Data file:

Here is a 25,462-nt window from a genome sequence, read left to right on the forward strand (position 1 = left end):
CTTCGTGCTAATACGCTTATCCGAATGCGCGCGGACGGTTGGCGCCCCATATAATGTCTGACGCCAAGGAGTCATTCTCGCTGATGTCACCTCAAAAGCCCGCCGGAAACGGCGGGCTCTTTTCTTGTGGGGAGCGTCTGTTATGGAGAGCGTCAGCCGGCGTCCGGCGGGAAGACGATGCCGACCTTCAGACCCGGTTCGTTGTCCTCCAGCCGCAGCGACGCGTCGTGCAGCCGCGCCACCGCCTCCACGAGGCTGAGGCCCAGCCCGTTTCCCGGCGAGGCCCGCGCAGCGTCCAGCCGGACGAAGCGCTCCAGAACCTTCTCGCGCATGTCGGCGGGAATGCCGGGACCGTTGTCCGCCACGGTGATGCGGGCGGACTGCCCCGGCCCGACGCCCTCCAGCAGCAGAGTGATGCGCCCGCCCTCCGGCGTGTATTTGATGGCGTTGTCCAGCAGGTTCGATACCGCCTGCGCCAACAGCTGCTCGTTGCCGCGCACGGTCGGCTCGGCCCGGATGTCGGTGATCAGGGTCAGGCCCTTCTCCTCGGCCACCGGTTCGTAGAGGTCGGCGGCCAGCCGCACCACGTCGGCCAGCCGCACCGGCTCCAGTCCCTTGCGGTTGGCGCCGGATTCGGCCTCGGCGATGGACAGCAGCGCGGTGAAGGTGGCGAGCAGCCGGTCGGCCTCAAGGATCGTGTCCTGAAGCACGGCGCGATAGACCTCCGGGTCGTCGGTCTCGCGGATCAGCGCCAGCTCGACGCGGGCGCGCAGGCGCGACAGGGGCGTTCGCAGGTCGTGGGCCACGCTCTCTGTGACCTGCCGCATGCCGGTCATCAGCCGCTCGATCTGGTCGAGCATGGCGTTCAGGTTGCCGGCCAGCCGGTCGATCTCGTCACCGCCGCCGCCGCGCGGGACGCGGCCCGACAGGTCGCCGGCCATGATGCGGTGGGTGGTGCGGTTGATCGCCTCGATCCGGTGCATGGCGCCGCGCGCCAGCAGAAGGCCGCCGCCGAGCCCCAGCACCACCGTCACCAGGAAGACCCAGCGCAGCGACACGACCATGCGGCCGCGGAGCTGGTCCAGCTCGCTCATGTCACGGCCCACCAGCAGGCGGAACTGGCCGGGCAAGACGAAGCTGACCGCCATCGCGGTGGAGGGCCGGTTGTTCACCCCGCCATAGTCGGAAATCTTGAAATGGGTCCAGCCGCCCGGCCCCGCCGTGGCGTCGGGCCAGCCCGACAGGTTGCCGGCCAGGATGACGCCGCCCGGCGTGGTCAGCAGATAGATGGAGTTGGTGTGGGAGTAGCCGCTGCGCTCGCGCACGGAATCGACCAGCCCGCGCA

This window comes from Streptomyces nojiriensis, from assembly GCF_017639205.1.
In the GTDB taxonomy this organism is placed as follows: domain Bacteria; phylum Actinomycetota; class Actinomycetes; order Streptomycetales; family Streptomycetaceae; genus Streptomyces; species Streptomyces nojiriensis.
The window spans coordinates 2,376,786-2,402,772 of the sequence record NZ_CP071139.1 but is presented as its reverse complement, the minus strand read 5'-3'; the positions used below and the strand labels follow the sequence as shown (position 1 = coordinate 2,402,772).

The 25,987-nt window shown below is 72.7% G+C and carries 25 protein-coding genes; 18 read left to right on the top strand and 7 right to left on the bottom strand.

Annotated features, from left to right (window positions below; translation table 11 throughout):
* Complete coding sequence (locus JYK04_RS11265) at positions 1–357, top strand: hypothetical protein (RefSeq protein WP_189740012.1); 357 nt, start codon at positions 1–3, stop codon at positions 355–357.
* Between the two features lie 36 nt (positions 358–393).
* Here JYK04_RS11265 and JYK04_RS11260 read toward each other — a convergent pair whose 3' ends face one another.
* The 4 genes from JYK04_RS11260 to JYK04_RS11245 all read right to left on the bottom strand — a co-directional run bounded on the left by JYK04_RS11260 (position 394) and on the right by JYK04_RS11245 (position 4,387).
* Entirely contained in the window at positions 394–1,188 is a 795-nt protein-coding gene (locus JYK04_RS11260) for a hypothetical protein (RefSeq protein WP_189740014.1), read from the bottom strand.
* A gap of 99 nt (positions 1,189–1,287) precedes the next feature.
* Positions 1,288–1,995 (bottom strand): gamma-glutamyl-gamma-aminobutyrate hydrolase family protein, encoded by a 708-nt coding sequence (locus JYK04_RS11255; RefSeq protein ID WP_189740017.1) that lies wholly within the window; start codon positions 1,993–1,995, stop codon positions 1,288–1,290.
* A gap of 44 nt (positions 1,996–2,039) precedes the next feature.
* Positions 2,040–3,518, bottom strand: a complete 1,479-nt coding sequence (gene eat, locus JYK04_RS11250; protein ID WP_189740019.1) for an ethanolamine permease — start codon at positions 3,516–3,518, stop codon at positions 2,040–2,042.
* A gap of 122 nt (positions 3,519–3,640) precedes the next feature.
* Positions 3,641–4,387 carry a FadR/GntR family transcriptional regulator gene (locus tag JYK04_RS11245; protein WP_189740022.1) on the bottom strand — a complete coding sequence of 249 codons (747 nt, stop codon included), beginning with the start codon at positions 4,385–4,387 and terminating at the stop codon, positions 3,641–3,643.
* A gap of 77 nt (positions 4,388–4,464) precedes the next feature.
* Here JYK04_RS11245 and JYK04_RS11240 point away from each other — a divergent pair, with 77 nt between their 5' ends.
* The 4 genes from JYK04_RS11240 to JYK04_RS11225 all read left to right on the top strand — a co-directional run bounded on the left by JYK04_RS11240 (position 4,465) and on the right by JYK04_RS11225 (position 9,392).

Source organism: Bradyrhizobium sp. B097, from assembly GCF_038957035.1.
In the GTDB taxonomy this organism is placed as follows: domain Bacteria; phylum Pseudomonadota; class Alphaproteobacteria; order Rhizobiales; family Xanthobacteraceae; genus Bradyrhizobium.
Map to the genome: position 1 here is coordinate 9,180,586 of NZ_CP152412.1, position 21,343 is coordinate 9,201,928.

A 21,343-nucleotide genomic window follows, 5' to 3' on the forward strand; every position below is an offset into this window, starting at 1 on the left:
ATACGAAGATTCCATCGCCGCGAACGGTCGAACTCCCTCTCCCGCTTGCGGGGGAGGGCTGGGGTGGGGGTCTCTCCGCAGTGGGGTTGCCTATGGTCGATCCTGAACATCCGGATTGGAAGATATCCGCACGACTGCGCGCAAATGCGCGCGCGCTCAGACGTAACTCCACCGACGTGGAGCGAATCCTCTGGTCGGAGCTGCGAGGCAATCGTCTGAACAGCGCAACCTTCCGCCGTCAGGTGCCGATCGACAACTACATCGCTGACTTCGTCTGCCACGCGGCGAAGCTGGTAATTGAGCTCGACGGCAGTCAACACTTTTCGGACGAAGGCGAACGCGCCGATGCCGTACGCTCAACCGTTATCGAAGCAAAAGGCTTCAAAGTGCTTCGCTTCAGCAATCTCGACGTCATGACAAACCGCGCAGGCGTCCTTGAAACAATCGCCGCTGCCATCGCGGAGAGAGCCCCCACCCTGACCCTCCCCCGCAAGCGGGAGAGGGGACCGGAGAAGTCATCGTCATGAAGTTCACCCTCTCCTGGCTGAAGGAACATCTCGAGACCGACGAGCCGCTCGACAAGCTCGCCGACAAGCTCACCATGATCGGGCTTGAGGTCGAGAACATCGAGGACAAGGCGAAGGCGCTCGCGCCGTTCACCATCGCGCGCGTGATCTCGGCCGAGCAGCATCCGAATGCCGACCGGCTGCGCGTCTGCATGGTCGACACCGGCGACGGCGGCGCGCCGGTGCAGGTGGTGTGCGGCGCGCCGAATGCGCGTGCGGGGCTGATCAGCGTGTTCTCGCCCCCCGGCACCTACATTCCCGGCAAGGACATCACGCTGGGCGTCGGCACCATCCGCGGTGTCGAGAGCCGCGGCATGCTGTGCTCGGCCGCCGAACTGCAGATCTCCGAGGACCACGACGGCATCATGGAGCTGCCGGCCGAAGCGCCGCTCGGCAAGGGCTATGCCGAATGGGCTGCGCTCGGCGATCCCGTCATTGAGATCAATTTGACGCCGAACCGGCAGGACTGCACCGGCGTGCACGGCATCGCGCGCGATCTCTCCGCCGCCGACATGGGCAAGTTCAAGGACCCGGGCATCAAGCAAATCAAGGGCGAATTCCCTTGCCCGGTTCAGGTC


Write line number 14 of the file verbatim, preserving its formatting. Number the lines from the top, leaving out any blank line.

* Positions 1,288–1,995 (bottom strand): gamma-glutamyl-gamma-aminobutyrate hydrolase family protein, encoded by a 708-nt coding sequence (locus JYK04_RS11255; RefSeq protein ID WP_189740017.1) that lies wholly within the window; start codon positions 1,993–1,995, stop codon positions 1,288–1,290.